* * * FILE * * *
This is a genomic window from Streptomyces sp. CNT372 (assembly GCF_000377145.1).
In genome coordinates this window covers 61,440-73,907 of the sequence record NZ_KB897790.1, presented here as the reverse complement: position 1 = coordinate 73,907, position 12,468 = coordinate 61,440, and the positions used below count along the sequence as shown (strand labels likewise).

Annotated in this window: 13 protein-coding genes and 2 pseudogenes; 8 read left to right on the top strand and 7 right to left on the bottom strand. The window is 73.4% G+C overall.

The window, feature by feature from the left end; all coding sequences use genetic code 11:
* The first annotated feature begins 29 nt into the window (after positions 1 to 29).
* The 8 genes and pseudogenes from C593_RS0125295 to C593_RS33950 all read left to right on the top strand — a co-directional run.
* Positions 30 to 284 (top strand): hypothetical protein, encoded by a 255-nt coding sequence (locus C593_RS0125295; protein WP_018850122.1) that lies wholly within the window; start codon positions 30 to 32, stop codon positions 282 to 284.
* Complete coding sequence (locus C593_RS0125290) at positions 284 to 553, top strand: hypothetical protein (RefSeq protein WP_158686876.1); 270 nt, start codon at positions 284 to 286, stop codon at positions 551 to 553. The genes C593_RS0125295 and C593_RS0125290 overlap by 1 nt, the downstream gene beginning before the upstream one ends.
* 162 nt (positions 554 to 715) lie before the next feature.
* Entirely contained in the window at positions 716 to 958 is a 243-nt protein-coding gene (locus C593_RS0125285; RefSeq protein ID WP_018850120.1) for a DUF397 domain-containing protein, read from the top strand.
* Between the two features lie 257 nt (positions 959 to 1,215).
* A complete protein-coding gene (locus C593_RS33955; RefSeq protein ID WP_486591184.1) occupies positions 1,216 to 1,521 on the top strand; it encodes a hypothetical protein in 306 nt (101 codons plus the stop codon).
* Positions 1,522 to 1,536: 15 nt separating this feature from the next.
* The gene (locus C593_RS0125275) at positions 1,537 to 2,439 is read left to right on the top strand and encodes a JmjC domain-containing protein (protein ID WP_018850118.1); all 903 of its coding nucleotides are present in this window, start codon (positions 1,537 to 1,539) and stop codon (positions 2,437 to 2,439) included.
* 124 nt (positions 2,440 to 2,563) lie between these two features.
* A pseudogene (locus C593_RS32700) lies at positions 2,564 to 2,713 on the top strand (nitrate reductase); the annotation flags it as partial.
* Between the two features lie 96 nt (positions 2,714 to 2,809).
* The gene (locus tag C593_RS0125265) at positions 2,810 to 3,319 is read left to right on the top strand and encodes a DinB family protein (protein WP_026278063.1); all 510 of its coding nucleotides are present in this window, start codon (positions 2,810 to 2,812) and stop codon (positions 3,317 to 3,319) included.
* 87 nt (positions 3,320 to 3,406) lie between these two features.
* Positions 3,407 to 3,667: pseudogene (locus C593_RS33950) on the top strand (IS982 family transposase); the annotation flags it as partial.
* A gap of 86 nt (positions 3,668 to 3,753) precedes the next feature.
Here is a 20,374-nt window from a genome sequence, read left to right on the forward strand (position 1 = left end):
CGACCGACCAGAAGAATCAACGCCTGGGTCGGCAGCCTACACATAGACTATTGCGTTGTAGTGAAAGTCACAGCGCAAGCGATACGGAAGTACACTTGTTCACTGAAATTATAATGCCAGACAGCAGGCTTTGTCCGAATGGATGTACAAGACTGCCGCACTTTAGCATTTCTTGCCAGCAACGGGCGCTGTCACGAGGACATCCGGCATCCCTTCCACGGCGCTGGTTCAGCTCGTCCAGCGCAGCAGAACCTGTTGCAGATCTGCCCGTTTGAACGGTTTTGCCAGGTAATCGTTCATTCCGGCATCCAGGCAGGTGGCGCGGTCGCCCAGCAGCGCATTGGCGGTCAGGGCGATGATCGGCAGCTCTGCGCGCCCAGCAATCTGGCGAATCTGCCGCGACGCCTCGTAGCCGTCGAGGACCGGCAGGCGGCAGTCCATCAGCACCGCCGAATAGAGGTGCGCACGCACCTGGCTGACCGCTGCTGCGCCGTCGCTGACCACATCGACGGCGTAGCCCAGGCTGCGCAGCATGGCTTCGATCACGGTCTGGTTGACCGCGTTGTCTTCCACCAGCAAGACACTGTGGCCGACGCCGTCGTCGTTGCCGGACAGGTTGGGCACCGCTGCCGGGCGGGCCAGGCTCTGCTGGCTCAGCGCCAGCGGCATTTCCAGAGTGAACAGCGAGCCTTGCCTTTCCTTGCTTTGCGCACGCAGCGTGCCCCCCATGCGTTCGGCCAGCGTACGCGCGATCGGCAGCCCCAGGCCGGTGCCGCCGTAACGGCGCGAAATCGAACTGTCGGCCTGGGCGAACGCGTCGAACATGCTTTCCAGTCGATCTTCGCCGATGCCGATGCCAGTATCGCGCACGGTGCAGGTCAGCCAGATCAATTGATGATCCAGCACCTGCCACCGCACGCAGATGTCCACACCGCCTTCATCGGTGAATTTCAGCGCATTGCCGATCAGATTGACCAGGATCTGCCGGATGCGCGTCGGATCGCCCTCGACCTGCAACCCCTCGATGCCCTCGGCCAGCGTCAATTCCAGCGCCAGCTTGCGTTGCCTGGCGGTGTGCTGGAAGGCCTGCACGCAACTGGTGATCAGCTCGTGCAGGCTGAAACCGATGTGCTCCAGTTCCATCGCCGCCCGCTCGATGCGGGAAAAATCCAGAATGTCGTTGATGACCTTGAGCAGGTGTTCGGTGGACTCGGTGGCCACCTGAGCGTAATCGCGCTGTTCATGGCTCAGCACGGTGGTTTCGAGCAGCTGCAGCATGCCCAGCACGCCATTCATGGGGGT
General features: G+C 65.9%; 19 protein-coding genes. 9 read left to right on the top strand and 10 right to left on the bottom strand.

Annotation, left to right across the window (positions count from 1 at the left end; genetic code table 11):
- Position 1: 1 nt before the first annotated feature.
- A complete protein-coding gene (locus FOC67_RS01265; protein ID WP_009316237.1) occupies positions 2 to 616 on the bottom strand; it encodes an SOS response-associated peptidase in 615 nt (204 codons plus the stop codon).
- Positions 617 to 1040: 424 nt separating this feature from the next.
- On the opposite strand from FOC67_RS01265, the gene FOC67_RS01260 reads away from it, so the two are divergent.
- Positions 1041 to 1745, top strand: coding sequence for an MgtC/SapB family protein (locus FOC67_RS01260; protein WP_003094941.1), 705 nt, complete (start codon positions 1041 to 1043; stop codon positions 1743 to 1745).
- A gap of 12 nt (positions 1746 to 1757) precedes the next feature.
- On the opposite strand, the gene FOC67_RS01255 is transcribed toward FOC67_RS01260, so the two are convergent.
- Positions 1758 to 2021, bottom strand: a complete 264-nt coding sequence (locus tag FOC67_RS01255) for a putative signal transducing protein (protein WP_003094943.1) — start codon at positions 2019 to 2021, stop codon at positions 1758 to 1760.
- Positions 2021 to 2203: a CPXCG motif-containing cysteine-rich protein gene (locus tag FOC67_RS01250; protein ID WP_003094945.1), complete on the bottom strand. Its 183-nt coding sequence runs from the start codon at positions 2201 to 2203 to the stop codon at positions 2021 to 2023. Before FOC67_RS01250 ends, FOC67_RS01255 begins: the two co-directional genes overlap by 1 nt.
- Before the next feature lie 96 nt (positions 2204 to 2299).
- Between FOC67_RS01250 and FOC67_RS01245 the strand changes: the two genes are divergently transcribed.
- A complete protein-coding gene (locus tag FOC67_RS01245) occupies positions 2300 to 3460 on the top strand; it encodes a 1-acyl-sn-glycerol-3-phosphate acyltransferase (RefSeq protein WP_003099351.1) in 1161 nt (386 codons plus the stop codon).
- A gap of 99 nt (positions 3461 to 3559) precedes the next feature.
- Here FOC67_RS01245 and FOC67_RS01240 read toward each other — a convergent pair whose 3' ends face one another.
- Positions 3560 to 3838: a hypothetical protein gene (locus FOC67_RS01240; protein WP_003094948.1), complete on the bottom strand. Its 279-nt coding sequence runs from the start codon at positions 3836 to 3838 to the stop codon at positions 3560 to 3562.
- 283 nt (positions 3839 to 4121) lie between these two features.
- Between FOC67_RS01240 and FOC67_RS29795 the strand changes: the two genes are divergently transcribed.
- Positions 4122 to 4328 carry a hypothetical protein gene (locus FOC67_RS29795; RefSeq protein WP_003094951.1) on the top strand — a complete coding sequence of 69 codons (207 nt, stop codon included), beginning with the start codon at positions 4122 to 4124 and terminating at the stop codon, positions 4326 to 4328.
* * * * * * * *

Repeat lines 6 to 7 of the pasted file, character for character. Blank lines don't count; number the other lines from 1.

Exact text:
* The 8 genes and pseudogenes from C593_RS0125295 to C593_RS33950 all read left to right on the top strand — a co-directional run.
* Positions 30 to 284 (top strand): hypothetical protein, encoded by a 255-nt coding sequence (locus C593_RS0125295; protein WP_018850122.1) that lies wholly within the window; start codon positions 30 to 32, stop codon positions 282 to 284.